Steady pressure against glans with both thumbs, pulling the foreskin forward over the glans with the fingers

Use gauze to facilitate traction on the foreskin

May require multiple stab wounds in the edematous foreskin with 25-gauge needle to help remove edema fluid

Dorsal slit – after penile block

Consider antibiotics for several days if dorsal slit necessary

Completion circumcision should be performed when inflammation and edema resolve

Prevention – When inserting or changing Foley catheters, or

perfoming clean intermittent catheterization, foreskin must be

completely reduced following the procedure

**Without definitive treatment (i.e. dorsal slit or circumcision), paraphimosis tends to recur**

References: Campbell-Walsh pp. 964, 3539

Gomella pp. 100, 260-261

Hanno pp. 54, 276

Priapism

Description – Prolonged erection developing in the absence of

sexual stimulation and unrelieved by ejaculation lasting >6 hours.

Categorized as either veno-occlusive (ischemic, low-flow) or

arterial (non-ischemic, high-flow).

Pathophysiology

- Ischemic form results from persistent relaxation

of the erectile smooth muscle (pharmacologic) or from

sludging of blood (hematologic) with subsequent prevention

of venous outflow, resulting in failure of blood to drain from

the erectile chamber.

- Arterial form results from blunt or penetrating trauma, with

unregulated inflow of arterial blood into the corpora

cavernosa secondary to a fistula between the cavernous

artery and the corpus cavernosum.

Risk Factors – Erectile dysfunction (on injectable medication)

-- Sickle cell (40% have at least one episode)

-- Perineal trauma

-- Psychiatric patients (psychotropic medications)

-- Recreational drugs

-- Toxins (spider venom, rabies)

History and Physical Exam

Ischemic “Low Flow”

  • Painful erection, typically fully rigid (often turgid corpora with flaccid glans)
  • Careful questioning regarding above etiologies

-- Time elapsed from onset (longer ischemic time =

higher risk for permanent tissue damage -- priapism of 24 hours duration associated with 50% incidence of permanent erectile dysfunction

Arterial “High Flow”

-- Erection usually less than fully rigid and painless

-- Usually history of penile or perineal trauma

Laboratory

Corporal blood gas analysis

-- Oxygen content <40mmHg suggests ischemic etiology

-- Oxygen content >70mmHg suggests arterial form

Imaging

Ischemic – none

Arterial -- Penile and perineal ultrasonography confirms dx

-- Pudendal arteriography allows definitive

diagnosis and angioembolization treatment

Treatment

Ischemic

-- Intracavernosal injection with one ampule methylene blue

(preferred method in patient with HTN, cardiac history)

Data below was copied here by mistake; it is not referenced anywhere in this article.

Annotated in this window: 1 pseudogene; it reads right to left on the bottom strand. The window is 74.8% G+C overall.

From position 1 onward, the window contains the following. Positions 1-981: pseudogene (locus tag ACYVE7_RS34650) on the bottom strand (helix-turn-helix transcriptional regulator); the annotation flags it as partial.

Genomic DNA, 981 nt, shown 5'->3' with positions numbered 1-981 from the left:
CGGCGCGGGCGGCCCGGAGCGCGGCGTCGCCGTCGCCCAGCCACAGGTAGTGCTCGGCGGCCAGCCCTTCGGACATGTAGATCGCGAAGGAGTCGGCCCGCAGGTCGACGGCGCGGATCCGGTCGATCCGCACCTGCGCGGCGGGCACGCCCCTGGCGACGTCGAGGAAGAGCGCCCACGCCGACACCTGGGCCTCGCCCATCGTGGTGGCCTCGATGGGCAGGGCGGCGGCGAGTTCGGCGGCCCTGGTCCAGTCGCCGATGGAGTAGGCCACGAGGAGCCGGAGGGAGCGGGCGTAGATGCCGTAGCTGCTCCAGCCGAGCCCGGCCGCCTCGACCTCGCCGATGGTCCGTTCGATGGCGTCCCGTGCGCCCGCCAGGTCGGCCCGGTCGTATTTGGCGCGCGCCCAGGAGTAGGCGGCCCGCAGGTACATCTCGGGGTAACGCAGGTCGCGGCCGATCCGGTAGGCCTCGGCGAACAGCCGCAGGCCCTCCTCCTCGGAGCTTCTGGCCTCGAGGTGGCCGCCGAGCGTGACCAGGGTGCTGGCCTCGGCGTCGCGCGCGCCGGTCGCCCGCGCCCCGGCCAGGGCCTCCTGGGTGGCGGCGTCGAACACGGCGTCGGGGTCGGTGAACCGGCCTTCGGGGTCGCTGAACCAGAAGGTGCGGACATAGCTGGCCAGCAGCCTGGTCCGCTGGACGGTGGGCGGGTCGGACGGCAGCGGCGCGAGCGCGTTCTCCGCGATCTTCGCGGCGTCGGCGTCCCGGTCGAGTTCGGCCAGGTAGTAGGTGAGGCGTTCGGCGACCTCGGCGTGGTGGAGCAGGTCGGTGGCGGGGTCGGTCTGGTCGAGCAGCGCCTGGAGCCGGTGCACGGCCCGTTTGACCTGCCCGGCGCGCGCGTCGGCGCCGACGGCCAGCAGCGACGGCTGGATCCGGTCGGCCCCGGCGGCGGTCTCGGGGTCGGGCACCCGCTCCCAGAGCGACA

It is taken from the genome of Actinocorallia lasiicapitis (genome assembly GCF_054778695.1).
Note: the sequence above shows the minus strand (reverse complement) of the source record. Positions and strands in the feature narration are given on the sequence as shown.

-- Intracavernosal injection with alpha-adrenergic agonist (Neo-

Synephrine)

  • Requires strict blood pressure and pulse monitoring (occasional hypertension and bradycardia)
  • No safe maximum dose defined
  • Consult cardiologist if significant cardiac history
  • Use 10 mg (10,000 microgm) / mL stock solution, diluted 9:1 (9mL normal saline : 1mL Neo) for 1,000 microgm / mL solution
  • Inject 500 microgm (0.5cc) intracavernosally, over 1 minute
  • Repeat at 5 to 10 minute intervals; for erection duration <8 hours, 2 to 4 injections usually successful

-- If injection does not produce detumescence, corporal

aspiration necessary

  • Place 19-gauge butterfly needle into corporal body and aspirate all possible blood
  • Irrigate with normal saline and repeat Neo-Synephrine injection

-- Failure to achieve detumescence requires surgical creation of

shunt between corpus cavernosum and corpus spongiosum

-- In Sickle Cell patients, must correct underlying abnormality

  • Oxygenation, I.V. hydration, and alkalinization mandatory (consider hyperbaric oxygen if refractory)
  • Plasmaphoresis may be required
  • Intracorporal Neo-Synephrine injection still useful
  • All efforts intended to reverse corporal smooth muscle paralysis resulting from intracorporal acidosis

Arterial

-- Not a true medical emergency

  • Expectant management is an option
  • Angioembolization may be attempted to close the fistula

Prevention

Careful, precise instruction to patients beginning intracorporal injection therapy for erectile dysfunction (with first injection in the clinic to document correct dose)

References – Campbell-Walsh pp. 749-769

Gomella pp. 276-277, 632

Hanno pp. 271-275, 699-703

AUA Best Practice Guidelines

Fournier’s Gangrene

Definition – Rare, progressive, necrotizing fasciitis of the genitalia and / or perineum

Pathophysiology

Aerobic and anaerobic organisms synergistically produce a progressive endarteritis leading to vascular thrombosis and gangrene

Local ischemia allows further proliferation of organisms

Most common organisms: E. coli, Bacteroides, streptococci, and staphylococci

Risk Factors

Immunosuppressed conditions

Recent procedures (groin, perineal, rectal, or genital)

Children: trauma, insect bites, circumcision, burns, and perineal skin infections

History

Frequency, urgency, dysuria, cloudy urine, urethral discharge, decreased

force of stream or straining to void

Rectal pain or bleeding, history of anal fissures, fistulae, or hemorrhoids

Scrotal infections, genital drug injection